thumbnail_bedtime-horrors-cover-shotBedtime Horrors Volume One
Written by Nic Kristofer Black
Illustrated by Jorge Gonzalez
Internegative LLC
September 6, 2016
Reviewed by Brian James Lewis

Bedtime Horrors Volume One is a really cool collection of stories and awesome artwork that blew me away the minute I saw it! Although the cover may suggest for a quick moment that you might be looking at a scary book for kids, don’t be fooled — this is high octane stuff that is best for adults and teens. However, if you read and show this book to your little ones, don’t be calling the office when you can’t get them to let go of your leg! In all honesty, this book may have that effect on some adults as well, So keep the smelling salts handy.

The graphic novel is packed with stories that clock in at one thousand words each; this has been done intentionally for maximum potency. Like a shot of good whiskey with a hard kick that burns all the way down, these stories hurt so good and leave you wanting just one more. The other point to the brief nature of the stories is to make them fit nicely into the modern world of tweets and texts. To enjoy a high quality horror story, you only have to read one page (one page!), then flip to the wickedly well done illustration that features an important moment in the story, and you’re all done in less time than it takes to find an app on your smartphone.

Each story is better than the last, and there’s not a single dud in the bunch. Like a monster attack, they’re quick and deadly! An excellent example of this is “Monster In The Brush.” In it, a nice little family out camping in the woods is attacked by an escapee from a maximum security federal prison. That scenario is scary all by itself (just read the news these days), but let me tell you, the ending to this story is going to blow your mind. I could tell you what happens, but I don’t want to have a Prowler (read the book) sent after me to fulfill a Job Order!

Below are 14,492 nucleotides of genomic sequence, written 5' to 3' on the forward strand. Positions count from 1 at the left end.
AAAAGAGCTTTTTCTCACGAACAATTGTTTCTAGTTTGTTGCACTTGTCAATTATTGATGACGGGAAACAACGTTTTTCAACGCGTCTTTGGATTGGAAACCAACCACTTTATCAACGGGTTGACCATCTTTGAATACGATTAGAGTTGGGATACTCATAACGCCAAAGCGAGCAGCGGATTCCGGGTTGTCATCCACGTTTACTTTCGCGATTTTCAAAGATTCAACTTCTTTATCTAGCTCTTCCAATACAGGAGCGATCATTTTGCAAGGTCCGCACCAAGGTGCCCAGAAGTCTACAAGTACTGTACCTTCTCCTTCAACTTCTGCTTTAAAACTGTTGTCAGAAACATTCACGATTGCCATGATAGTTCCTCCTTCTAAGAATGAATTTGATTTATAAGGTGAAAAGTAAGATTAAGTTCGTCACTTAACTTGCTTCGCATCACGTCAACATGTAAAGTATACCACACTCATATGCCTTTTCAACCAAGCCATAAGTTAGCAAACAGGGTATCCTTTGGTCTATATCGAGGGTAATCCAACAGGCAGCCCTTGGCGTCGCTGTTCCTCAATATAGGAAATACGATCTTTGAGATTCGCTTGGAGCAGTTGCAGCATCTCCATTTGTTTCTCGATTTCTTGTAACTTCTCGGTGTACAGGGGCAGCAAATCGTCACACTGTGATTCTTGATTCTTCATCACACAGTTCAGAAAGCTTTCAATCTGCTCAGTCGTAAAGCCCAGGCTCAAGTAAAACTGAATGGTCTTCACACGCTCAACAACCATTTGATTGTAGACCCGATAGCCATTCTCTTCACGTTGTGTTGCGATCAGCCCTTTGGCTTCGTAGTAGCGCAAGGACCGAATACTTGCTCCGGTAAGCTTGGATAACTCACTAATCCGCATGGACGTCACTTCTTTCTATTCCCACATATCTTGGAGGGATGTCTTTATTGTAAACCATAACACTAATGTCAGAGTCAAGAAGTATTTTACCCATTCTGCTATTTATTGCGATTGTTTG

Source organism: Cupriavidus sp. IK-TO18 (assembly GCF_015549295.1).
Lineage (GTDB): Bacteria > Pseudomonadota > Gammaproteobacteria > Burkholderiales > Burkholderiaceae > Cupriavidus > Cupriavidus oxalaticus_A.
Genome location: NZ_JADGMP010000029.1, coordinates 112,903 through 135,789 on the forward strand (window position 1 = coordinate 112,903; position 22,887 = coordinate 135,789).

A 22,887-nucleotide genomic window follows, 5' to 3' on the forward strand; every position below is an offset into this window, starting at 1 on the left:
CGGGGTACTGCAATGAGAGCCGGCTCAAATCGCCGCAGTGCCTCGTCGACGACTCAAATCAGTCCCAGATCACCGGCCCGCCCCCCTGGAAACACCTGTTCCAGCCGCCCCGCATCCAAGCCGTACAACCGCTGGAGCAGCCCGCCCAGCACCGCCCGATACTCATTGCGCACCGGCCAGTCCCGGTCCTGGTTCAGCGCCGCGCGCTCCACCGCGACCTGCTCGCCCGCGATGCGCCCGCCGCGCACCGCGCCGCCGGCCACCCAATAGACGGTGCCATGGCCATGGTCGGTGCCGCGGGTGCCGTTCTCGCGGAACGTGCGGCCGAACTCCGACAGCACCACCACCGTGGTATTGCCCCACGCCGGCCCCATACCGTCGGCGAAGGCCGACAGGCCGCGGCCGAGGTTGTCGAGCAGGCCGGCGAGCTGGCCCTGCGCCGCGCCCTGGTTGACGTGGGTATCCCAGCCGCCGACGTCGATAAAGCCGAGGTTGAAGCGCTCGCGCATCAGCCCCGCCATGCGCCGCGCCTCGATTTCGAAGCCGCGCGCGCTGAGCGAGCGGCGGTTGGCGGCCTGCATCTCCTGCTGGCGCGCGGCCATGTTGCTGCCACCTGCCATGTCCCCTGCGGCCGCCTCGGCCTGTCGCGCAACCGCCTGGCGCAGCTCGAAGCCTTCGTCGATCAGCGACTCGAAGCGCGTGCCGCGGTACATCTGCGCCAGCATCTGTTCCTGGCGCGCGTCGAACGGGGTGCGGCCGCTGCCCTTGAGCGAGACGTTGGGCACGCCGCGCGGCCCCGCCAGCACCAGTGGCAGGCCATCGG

A groovy feature of this book is that it does not use profanity or extreme gross-outs to drive the stories. Trust me, you won’t miss it either. The handy thing about that is Bedtime Horrors Volume One makes a great gift choice for a tween or teen without angry parents slamming the book into your forehead in righteous fury. With the holiday season fast approaching, this fine volume will make a much better gift than another damn fruitcake that’s just going to end up as a doorstopper. And, it will most definitely be a better choice than one of those ugly sweaters that only look good after being thrown into the fire. Heck yes! Just make sure to get a copy for yourself too, because you won’t want to give it up.

About Brian James Lewis

Brian James Lewis is an emerging published writer and poet who, after spending many years of writing and saving his work for “the right time,” finally arrived after he could no longer do heavy garage work due to spinal injuries. Writing turned the situation into a much better thing than it originally was and has kept Brian from doing anything fun, like driving his car off a bridge. Currently Brian’s poem, “Garage Sense,” can be found on Trajectory Journal’s web page, and his short story, “Finally,” which is about a mentally ill homeless man who shoots a liquor store owner, will be coming out in the Fall issue of The Iconoclast. Besides writing, Brian repairs and uses old typewriters, including his star typewriter: a Royal KMM that was previously owned and used by Rod Serling when he lived on the west side of Binghamton, NY. Even though he loves music and writing, the biggest part of Brian’s heart belongs to his wife, Michelle. They live next door to an abandoned K-Mart with their rescue animals in the industrial city of Endicott, NY. He can be contacted @skullsnflames76 on Twitter, or check out his struggling blog at damagedskullwriterandreviewer.wordpress.com.

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